There are only two focal points in a cover letter: the position and you, the applicant. So, if you want to land the job, you better clearly state the connection between your experience and the employer’s requirements. Merely swapping out greetings and company names with each submission doesn’t cut it.
“If you can’t write a cover letter, I don’t want to meet you,” says Jane Turkewitz, founder and chief talent officer at .comRecruiting. “I really think that a well thought out cover letter says a lot about your work ethic, your thought processes and your ability to market yourself.”
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The key is showing that you don’t simply want a job, you want this job. Here are six crucial tips to proving you’re the best person for the company and the position, by way of your cover letter.
1. Use a Skill-Based Template
Sure, it can get a little tedious writing new cover letters and resumes for every position. Instead of relying on canned form letters (which, by the way, recruiters hate), Turkewitz suggests creating templates, which allow applicants to pull information and tailor a cover letter for any employer.
Create sections of your templates that include your qualifications, experience or why you would be a fit for the position. This helps to avoid common pitfalls, such as sending letters to incorrect hiring managers or company addresses.
“If you can’t take the time to write a custom letter,” Turkewitz says, “the hiring manager or recruiter will not think that you are serious about their job.”
2. Tailor Your Message to Your Audience
You can take this method a step further by organizing your templates for each of your strengths or fields of interest.
For example, if you’re a journalist who excels in new media and sports reporting, you might create one cover letter that focuses on your reporting and editing skills for a newspaper position, another that highlights your Twitter know-how for digital companies and still one more that’s sports-specific for a basketball blog.
Then, instead of starting from scratch each time you’re applying, you already have a custom framework based on the requirements of the position.
3. Craft a Strong Lede
Writing a cover letter is no different than writing a news story — it should hook your reader early. “Open up, draw me in. Make me want to read you,” says Turkewitz. “My biggest pet peeve is reading, ‘Oh, I heard you had a job open.’ Okay, we know that; you’re applying for the job. Let’s start with a really strong opener that really sells who you are.”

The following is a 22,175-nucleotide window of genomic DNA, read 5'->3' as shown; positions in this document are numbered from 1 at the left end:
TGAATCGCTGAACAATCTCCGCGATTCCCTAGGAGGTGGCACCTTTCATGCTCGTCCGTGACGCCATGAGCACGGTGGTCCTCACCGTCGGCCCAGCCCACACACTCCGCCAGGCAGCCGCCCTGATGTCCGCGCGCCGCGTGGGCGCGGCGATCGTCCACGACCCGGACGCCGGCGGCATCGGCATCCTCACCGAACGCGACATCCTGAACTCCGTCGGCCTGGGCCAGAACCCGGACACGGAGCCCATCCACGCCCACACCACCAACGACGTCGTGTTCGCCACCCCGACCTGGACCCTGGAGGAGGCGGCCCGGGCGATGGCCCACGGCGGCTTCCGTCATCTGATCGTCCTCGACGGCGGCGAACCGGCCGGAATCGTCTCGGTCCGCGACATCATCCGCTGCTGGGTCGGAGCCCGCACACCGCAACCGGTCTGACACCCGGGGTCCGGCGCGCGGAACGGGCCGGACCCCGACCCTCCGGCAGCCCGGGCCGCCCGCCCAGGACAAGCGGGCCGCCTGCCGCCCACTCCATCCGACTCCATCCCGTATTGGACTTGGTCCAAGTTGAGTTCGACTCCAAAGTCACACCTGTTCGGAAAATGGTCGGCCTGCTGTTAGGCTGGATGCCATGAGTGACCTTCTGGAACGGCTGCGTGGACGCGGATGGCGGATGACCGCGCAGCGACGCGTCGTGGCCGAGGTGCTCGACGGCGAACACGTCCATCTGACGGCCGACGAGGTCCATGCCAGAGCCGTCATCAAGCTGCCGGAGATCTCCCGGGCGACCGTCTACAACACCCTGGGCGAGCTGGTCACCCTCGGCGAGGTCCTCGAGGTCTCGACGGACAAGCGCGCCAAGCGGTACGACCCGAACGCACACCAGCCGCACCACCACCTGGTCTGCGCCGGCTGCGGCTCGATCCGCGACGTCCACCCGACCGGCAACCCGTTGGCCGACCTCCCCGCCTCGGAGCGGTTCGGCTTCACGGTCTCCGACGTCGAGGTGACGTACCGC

Opening your cover letter with a statement about your experience and accomplishments says much more than merely stating your name and where you reside. Be original in how you project yourself, especially if the position calls for some creativity.
4. Know the News
Hiring managers in the media business want to know that you’re up on the latest happenings in the industry. So, whether you’re applying for a position as a graphic designer or SEO whiz, convey your knowledge of the company or organization.
Are there recent press releases or news reports about the business? If so, refer to those developments in your cover letter, and relate them to how your skills and experience can contribute to the company.
“Company news alone wouldn’t compel me to read someone’s resume,” says Sharlyn Lauby, author and publisher at the HR Bartender. “What would stand out is if a candidate can connect it to the position they are applying for or how they can use it to bring value to the company.”
5. Give ’Em What They Want
Your cover letter is your place to sell yourself for the job, but it also needs to include other vital information the employer has requested in the application, such as salary or location requirements.
“Candidates need to provide a recruiter what they ask for,” explains Lauby. “It not only helps the process, but it demonstrates that the candidate is thorough and can follow instructions.”
“You need to explain that, ‘I realize that I am in Dallas, but I am willing and able to get to New York for interviews as needed, and willing and able to relocate quickly and at my own expense should an opportunity arise,’’’ says David Gaspin, senior director of talent and human resources for tech consulting firm InRhythm. “If I don’t see that, I think you’re looking for a job in Dallas.”
If a job posting requests your minimum salary and you leave it out, you might not get the interview. Similarly, if you live in another city and make no reference to relocation, hiring managers may be reluctant to even consider you. It’s up to the applicant to use the cover letter to express sincere interest in the position, even though it could be thousands of miles away.
6. Cite Relevant Experience
It’s critically important to align your strengths with the duties listed in the job description. If the posting requires knowledge of CSS, you might say “I designed blog layouts and built websites using CSS. I used Dreamweaver regularly in my previous position and am a whiz at HTML.”
If they want “an ability to write great display copy for magazines,” explain how you wrote heds and deks for your previous employer’s print pub and website. Just be careful not to overdo it.
“This can be tricky, especially if the candidate has experience in many areas but is a little light in others,” says Lauby. “Focusing on strengths versus doing a laundry list comparison might present the candidate in a better way.”
If you’d like your cover letter to stand out even more, consider getting the help of a pro. Mediabistro’s Career Services offer everything from a quick cover letter edit to several sessions of career counseling to tackle your cover letter, networking skills, career transition and more.
Topics:Get a Media Job, Get Hired, Resumes & Cover Letters